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U.S. Olympic men’s soccer coach talks over-age players

Andi Herzog

RECIFE, BRAZIL - JUNE 26: Head coach Jurgen Klinsmann (L) and assistant coach Andreas Herzog of the United States react during the 2014 FIFA World Cup Brazil group G match between the United States and Germany at Arena Pernambuco on June 26, 2014 in Recife, Brazil. (Photo by Michael Steele/Getty Images)

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Should the U.S. under-23 men’s soccer team qualify for the Olympics in October (and that is by no means assured given it failed four years ago), coach Andi Herzog and US Soccer face an interesting question.

Which (maximum of) three players born before 1993 will be added to the Olympic roster?

That decision would be made some time after the CONCACAF Olympic qualifying tournament in October, where only U23 players are allowed and the semifinal winners in Sandy, Utah, will qualify for the Olympics. The third-place nation will advance to a playoff against a South American nation for a final Olympic berth.

ProSoccerTalk gauged Herzog’s early thoughts on over-age players in an interview this week. Click here for the full Q&A.

PST: Over-age players: is there a shortlist yet? Any timeline for that?

Herzog: No, not yet. First we have to qualify and then I have to see which player could help me most and if I have a position where I need leaders. Maybe an attacking leader, defensive leader or a goalkeeper. I didn’t make any thoughts about this right now. First we have to qualify, then we have enough time. It doesn’t make sense if I say now for next August he is my over-age player for the Olympics and then one year later he is injured and it’s not working.

That is a normal question. First we have to qualify and of course we have a great chance to qualify. I am optimistic but first we have to do our job.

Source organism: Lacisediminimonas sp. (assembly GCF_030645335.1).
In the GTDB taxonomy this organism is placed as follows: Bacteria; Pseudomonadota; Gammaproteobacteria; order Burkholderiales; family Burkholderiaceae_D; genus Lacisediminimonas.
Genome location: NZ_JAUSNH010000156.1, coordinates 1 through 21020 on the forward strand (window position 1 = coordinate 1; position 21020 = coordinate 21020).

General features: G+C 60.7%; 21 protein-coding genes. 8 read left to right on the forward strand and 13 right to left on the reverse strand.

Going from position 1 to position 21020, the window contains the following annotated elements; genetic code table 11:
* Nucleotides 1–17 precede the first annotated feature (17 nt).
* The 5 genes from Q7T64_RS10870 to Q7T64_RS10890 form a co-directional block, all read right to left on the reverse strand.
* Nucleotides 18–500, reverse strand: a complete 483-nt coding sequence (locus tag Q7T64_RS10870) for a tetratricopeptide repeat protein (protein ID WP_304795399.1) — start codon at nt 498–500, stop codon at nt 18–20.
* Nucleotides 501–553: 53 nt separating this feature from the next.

U.S. senior national team World Cup players have been named as over-age additions in the past (Brian McBride in 2008, Brad Friedel in 2000).

In particular, Friedel’s addition in 2000 meant that Tim Howard, then 21, spent every minute of the Sydney Olympic soccer tournament on the bench. The U.S. finished fourth.

Howard turns 37 in March and could be an option for Rio 2016 to finally earn an Olympic appearance (on the field) and to return to Brazil, where he performed so spectacularly at the 2014 World Cup.

The man Howard is competing with to be the U.S. senior No. 1 goalie, Brad Guzan, already got his Olympic experience in 2008. Guzan was recently named the starter over Howard for a U.S.-Mexico Confederations Cup playoff Oct. 10.

If Guzan remains the U.S. No. 1 for Copa America Centenario in June, that may have a side effect of keeping Howard fresh for a potential Olympic slate in August.

That is, if US Soccer (and, perhaps, Howard) are OK with an over-age goalie relegating to the bench the goalie that helped the U.S. qualify for the Olympics. Howard is familiar with that scenario from 2000.

Obstacles for Tim Howard to return to the Olympics

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